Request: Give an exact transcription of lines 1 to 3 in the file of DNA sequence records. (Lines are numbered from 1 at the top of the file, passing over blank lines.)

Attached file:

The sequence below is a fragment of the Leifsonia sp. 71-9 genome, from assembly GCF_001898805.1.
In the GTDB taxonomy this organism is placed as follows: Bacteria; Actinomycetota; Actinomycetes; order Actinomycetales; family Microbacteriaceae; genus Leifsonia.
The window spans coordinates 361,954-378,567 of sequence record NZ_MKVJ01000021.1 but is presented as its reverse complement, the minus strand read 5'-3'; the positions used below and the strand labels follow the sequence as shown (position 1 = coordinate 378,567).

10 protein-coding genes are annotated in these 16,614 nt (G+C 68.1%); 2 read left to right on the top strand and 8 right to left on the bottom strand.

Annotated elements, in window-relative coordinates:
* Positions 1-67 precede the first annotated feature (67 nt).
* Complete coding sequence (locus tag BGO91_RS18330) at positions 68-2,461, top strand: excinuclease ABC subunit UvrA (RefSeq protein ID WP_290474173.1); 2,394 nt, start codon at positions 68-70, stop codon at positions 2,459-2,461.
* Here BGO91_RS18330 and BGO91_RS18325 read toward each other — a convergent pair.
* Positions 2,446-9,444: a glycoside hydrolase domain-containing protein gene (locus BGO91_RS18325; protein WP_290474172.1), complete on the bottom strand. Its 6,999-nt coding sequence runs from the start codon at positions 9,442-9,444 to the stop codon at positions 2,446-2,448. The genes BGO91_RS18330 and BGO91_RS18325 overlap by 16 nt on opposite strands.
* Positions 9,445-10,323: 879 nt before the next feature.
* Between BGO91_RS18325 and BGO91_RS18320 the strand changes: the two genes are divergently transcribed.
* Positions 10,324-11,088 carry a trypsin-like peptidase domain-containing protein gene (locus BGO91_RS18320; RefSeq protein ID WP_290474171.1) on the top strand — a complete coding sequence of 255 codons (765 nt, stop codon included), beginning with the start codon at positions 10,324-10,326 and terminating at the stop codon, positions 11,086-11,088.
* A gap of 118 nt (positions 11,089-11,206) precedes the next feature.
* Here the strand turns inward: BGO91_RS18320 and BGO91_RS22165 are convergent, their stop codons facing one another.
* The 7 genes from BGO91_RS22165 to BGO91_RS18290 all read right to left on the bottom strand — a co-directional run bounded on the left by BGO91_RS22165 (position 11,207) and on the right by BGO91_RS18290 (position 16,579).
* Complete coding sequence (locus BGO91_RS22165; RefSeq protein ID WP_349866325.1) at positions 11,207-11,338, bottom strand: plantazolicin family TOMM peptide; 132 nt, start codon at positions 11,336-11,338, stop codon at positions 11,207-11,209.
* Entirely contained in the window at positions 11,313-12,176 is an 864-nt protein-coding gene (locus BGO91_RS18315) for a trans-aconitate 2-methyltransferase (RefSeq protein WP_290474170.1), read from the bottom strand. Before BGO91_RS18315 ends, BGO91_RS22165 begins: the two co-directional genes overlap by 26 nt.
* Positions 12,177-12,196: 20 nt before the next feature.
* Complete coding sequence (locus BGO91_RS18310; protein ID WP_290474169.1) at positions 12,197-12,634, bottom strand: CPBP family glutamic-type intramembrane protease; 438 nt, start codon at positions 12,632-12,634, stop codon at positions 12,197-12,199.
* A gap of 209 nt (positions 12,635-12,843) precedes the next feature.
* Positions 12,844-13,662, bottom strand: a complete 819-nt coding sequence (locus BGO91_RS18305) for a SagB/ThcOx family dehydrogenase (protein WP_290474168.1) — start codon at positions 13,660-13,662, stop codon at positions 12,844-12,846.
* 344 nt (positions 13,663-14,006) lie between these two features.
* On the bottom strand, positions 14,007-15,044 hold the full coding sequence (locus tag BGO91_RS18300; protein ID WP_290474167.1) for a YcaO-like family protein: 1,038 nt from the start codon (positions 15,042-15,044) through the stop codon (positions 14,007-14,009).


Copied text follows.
The sequence below is a fragment of the Leifsonia sp. 71-9 genome, from assembly GCF_001898805.1.
In the GTDB taxonomy this organism is placed as follows: Bacteria; Actinomycetota; Actinomycetes; order Actinomycetales; family Microbacteriaceae; genus Leifsonia.
The window spans coordinates 361,954-378,567 of sequence record NZ_MKVJ01000021.1 but is presented as its reverse complement, the minus strand read 5'-3'; the positions used below and the strand labels follow the sequence as shown (position 1 = coordinate 378,567).